President Trump meets with Chinese Vice Premier Liu He at the White House on Jan. 31. (Susan Walsh/AP)

Michael Froman served as the U.S. Trade Representative from 2013-2017.

Last week, the Trump administration came to the trade talks with China armed with significant potential negotiating leverage. The $250 billion tariffs that have hit a substantial portion of China’s exports to the United States, not to mention the threat of additional tariffs scheduled to be imposed next month, have secured the attention of China’s leaders. But the question now is how President Trump will transform this leverage into a negotiated agreement.

Less ideal, and what would be easier for Beijing, would be accepting a “shopping list” from China — a commitment to purchase more U.S. exports — rather than insisting on fundamental structural reforms to its economy. Increasing U.S. exports is certainly desirable. China’s offer to purchase 5 million tons of soybeans was, of course, welcomed by America’s agriculture sector, hard-hit by the trade war. But such purchases on their own are unlikely to significantly reduce the trade deficit, which is a reflection of broader structural and macroeconomic factors. So far, the administration has indicated that it will not be satisfied with just a list of increased purchases alone.

A more ambitious agreement would be a bilateral accord that imposes binding and enforceable requirements on China to dramatically increase its intellectual property rights enforcement, prohibit forced technology transfer, adopt meaningful disciplines on state-owned enterprises and open vast portions of the Chinese economy to market competition, including from U.S. firms.

It’s certainly a tough sell. But remarkably, a deal containing all such elements was more than 90 percent complete when Trump entered office. Between 2014 and 2016, the Obama administration worked vigorously to conclude the U.S.-China Bilateral Investment Treaty (BIT), which was launched toward the end of the George W. Bush administration.

What was critical then was that President Xi Jinping and other senior Chinese leaders had prioritized the BIT as a key driver of internal reforms. As we understood it, a number of senior-level meetings had taken place in China at the time to forge a difficult internal consensus, often by forcing trade-offs across special interests. Beijing’s goal was to offer concessions to the United States that they could then sell internally as good for China’s long-term development.

As a result of these negotiations, China agreed to move away from a system in which the Chinese government retained the potential capacity to approve or disapprove all foreign investments and toward a system in which foreign investments would be automatically allowed unless they were specifically prohibited or regulated on a negotiated list. By the end of the Obama administration, China had agreed to liberalize investments in all but a few sectors — and there were more discussions to be had.

China also agreed to lift most of its equity limitations and joint venture requirements. Joint venture requirements, which force a foreign investor to bring on a Chinese partner, have been one of the tools foreign investors say China uses to compel foreign investors to transfer intellectual property and technology. Allowing investors to make those decisions voluntarily and on a commercial basis, rather than as a condition of a joint venture approval, reduces the opportunity for forced technology transfer.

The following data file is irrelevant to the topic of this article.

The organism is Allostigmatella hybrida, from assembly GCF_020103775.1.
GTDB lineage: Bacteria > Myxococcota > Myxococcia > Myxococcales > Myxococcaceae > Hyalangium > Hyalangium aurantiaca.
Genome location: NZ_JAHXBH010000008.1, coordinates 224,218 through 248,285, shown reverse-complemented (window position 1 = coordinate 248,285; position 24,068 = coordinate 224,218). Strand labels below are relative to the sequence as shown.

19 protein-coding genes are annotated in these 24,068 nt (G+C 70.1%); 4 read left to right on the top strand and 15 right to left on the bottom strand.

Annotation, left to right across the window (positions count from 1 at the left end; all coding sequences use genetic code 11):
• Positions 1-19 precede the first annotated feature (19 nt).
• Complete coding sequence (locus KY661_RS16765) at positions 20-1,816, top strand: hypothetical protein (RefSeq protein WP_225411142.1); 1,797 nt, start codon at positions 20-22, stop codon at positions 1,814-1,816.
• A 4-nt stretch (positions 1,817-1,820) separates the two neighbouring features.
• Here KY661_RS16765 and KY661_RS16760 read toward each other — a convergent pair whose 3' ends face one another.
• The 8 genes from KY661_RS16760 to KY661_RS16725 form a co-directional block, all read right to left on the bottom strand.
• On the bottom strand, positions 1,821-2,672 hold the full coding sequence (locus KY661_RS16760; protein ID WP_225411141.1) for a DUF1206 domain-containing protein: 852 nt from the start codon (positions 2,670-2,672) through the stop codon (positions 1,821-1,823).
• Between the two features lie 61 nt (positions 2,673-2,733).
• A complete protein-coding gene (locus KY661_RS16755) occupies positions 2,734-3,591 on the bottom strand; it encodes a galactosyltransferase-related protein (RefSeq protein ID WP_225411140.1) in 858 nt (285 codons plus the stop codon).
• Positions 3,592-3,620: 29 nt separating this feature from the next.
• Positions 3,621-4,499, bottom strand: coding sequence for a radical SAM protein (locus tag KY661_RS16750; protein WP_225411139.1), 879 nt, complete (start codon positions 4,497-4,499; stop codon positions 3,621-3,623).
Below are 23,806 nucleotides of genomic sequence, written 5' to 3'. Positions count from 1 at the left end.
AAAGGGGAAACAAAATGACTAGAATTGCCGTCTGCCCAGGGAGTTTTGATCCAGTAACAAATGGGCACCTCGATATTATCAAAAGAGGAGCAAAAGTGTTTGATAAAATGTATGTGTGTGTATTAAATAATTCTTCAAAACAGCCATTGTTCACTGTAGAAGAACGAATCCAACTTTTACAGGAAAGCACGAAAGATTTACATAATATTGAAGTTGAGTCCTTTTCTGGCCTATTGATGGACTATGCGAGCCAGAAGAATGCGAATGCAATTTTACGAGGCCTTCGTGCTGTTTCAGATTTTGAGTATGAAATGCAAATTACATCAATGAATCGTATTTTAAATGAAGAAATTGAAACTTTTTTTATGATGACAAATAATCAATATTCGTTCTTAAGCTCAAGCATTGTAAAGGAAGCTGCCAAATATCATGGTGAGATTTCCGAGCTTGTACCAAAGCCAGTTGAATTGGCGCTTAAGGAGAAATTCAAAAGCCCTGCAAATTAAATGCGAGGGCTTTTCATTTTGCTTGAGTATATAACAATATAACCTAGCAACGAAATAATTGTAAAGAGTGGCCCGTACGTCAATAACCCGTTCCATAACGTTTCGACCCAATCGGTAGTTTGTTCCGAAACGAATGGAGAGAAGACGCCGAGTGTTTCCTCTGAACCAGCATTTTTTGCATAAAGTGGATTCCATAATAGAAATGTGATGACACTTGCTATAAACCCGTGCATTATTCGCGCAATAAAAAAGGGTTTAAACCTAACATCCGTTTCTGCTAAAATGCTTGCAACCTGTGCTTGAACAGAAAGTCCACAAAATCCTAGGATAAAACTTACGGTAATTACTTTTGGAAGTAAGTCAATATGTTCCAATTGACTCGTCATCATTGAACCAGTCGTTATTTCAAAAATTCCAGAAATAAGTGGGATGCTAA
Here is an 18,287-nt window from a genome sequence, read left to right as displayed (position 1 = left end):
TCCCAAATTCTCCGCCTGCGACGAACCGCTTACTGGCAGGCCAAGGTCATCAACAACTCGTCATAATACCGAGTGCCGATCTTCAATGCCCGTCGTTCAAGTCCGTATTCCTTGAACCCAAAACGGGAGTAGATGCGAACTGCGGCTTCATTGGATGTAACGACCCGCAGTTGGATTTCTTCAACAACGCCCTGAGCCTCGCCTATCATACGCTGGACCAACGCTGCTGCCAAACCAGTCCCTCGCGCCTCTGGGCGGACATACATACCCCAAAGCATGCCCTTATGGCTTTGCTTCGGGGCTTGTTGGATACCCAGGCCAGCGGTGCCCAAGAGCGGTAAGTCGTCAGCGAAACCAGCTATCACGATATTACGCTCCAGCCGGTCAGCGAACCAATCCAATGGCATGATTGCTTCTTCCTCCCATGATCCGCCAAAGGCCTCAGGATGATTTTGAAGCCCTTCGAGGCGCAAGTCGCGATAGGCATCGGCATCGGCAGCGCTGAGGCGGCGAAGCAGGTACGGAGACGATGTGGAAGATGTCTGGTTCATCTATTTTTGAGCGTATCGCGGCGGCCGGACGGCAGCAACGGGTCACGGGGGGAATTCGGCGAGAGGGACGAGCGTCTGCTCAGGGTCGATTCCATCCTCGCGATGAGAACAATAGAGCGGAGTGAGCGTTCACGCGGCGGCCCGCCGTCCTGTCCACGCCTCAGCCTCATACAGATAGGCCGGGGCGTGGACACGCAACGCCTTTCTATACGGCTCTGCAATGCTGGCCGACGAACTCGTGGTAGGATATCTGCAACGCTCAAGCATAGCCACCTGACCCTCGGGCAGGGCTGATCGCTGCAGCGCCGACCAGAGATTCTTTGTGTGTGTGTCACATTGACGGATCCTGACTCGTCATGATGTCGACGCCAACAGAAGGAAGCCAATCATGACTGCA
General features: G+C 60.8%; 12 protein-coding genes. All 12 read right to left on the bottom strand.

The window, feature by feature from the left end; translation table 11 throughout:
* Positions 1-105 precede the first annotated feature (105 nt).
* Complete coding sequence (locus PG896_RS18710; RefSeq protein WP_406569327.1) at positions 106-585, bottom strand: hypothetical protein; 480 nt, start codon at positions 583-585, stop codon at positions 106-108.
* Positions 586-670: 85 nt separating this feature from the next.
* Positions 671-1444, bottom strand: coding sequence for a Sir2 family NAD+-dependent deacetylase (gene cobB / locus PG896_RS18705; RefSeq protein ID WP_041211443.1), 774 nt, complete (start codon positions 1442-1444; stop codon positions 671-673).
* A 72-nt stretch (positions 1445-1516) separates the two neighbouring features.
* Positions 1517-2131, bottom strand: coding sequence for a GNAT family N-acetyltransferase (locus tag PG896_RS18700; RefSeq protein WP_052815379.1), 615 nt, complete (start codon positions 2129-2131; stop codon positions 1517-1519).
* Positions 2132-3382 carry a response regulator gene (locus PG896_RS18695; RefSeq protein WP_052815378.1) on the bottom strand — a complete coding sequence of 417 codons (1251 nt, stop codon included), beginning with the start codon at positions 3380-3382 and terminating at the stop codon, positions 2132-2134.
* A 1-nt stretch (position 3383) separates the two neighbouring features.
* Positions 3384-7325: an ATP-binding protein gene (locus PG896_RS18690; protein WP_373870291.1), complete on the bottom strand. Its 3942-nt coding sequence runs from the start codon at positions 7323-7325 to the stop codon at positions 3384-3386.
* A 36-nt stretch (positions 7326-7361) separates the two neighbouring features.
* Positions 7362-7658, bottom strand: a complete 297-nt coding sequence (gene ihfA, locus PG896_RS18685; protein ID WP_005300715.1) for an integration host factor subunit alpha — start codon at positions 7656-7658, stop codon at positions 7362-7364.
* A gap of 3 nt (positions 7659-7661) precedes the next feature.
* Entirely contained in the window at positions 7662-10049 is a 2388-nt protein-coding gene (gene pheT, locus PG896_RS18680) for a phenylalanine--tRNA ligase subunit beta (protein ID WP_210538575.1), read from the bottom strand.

And very importantly, going beyond any prior bilateral investment treaty ever negotiated, China agreed to be bound by disciplines on intellectual property rights enforcement, forced technology transfer and state-owned enterprises, similar to the high standards of the Trans-Pacific Partnership, President Obama’s landmark trade deal that Trump withdrew within his first few days in office.

This is not to say that it would be easy to conclude the BIT or that a BIT is the right type of agreement to pursue at this point, but it would be instructive to see whether China is still willing to use a negotiation with the United States to drive internal reform.

Much will turn on how any agreement is enforced. The draft BIT, for example, required all of China’s concessions to be binding and enforceable, both through state-to-state dispute settlement and through international arbitration, which allowed the United States to legally impose sanctions on China if it violated its obligations. But Trump is highly skeptical of both these mechanisms. Without them, however, it’s unclear how the Trump administration will enforce whatever agreement it reaches with Beijing. Perhaps it wishes to unilaterally determine when China has violated the agreement and threaten tariffs accordingly. But it is not obvious China would accept such uncertainty on an ongoing basis.

At the very least, Trump should explore ways to harvest the concessions China has already signaled it could make in the context of the BIT, especially since China has dangled a few whenever it needed a deliverable for a summit meeting. While this administration has demonstrated a willingness, indeed eagerness, to break with the past, it should look seriously at the groundwork already laid, as a starting point if nothing else.

This was produced by The WorldPost, a partnership of the Berggruen Institute and The Washington Post.